Were Thomas Eakins alive and wanting to do a modern-day version of his 1875 painting
The Gross Clinic
, he'd have found ready models and far better lighting Monday at the Perelman Theater, where master pianist Richard Goode played a typically smart recital with a gallery of listeners, suggesting updated casually dressed medical students, peering down on him from the Conductor's Circle as if learning the secrets of esoteric surgery.
There were more secrets than usual. Goode long ago became a model of artistic dedication whose antiglamorous package inspires other people to think they can, with proper work and training, do the same. And musical operations are unusually delicate when bringing to life Debussy's Preludes Book II - the primary event of Goode's Monday recital, presented by the Philadelphia Chamber Music Society.
In contrast to Book I, the less-heard Book II takes imaginative leaps further afield from the composer's individual subtitles ("Mists," "Dead Leaves," "Moors" etc.) and into the abstract in a manner more akin to his Martyrdom of St. Sebastian than La Mer. And when Debussy is graphic in these preludes, he's so literal as to almost mock the listener, quoting "God Save the Queen" and bits of popular ephemera.
Goode was in top form: Literal stuff took care of itself, freeing him to go deep into distant, exotic realms with the distilled picturesqueness of French Symbolist poetry while also deflecting any definite meaning. It was musical opium - strange and pleasant in ways that keep you from asking questions. On a more analytical level, you were unusually aware of the music's simultaneous events, contrasting blocks of sound intermingling with like-minded motion (sometimes).
Goode's fingers were only partly responsible for this; he programmed Debussy with two composers for whom counterpoint was religion - and with an eye for numerological symbolism.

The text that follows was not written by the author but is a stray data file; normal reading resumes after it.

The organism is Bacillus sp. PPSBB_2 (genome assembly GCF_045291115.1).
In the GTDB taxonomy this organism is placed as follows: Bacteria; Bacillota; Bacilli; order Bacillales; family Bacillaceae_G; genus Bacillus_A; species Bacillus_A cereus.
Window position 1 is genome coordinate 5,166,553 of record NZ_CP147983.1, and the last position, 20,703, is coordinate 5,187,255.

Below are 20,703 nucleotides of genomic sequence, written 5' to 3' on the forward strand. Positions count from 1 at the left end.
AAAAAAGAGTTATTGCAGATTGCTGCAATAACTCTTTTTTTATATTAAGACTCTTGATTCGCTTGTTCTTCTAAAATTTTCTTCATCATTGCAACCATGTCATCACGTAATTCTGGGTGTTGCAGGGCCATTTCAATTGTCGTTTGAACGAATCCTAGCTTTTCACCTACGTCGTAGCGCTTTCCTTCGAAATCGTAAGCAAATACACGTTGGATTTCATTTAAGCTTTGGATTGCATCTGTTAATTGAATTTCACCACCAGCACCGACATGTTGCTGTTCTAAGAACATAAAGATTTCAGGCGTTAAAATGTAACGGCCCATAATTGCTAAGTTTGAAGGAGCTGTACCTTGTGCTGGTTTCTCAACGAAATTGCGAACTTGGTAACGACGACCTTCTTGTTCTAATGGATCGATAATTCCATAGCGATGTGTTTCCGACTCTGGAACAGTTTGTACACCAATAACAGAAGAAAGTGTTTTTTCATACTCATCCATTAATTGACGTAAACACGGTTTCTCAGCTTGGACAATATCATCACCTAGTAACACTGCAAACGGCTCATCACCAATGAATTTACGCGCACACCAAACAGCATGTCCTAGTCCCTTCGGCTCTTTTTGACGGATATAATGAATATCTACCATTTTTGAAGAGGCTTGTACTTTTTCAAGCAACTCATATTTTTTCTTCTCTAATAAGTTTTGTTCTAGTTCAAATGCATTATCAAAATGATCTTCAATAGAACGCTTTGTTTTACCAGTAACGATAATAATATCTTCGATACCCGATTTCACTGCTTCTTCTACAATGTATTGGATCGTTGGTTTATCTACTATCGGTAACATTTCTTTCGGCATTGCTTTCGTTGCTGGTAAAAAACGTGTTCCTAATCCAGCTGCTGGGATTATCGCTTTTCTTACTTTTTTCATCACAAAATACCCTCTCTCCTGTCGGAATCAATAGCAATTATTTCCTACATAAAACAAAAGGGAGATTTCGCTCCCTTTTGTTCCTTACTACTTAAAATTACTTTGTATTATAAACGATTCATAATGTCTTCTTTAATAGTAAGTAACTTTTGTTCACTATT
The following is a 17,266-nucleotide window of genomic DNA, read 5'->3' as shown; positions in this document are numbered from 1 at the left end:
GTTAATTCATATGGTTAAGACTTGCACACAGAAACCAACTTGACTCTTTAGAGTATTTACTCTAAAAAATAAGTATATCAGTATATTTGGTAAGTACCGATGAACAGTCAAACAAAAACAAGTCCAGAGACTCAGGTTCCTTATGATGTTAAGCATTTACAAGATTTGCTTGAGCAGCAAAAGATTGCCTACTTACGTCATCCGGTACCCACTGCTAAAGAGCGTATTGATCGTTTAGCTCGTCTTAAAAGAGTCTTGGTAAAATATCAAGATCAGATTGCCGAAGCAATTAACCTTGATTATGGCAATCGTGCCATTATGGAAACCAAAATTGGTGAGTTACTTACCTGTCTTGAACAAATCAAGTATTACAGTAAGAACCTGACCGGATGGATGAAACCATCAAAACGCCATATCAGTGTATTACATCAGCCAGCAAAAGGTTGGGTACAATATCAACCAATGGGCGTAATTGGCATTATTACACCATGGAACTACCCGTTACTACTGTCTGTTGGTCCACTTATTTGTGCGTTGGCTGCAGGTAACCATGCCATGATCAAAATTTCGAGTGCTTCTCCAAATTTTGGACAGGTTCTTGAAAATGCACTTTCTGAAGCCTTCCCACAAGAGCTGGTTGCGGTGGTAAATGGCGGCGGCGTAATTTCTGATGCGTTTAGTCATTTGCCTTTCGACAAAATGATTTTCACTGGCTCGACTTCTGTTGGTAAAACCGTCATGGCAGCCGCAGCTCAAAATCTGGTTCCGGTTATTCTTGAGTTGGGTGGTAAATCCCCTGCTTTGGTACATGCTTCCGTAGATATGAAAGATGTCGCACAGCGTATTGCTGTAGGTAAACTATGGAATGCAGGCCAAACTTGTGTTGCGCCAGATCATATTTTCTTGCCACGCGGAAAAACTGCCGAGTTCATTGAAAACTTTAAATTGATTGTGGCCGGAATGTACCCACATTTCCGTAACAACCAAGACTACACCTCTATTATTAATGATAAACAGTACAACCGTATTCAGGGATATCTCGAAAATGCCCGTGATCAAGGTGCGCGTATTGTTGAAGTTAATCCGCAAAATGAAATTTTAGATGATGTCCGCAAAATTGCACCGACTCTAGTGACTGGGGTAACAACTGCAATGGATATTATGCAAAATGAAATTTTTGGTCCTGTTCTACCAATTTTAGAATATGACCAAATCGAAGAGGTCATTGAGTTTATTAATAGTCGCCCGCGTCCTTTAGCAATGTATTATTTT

The first half was framed with Bach's seven-movement Partita in G major and Brahms' only collection of seven miniatures, Op. 116. Close proximity to Bach highlighted the counterpoint that gives texture and rigor to Brahms' three-to-four-minute emotional crucibles, which, paradoxically, seemed more excitable amid cool analysis. In between was Mozart's Rondo in A minor (K. 511, the one that sounds like a music box in need of antidepressants), which is approximately cast in the seven-part form of ABACADA.
Bach had numerological tendencies; why shouldn't Goode? And you didn't need to contemplate cabalistic significance of the number 7 to enjoy the concert. As Goode began the Debussy preludes, though, you feared he might take the idea too far: The first three preludes were run together without pause, suggesting these 12 miniatures would arrive in seven arbitrary clumps. They didn't. What followed, though, was a Chopin nocturne played as an ill-advised encore. Though some listeners had greeted Debussy by talking, removing hearing aids, and rattling bags Philadelphia style, most seemed to love it and might have been happier stranded in the music's foreign wonderland to find their own way back to familiarity.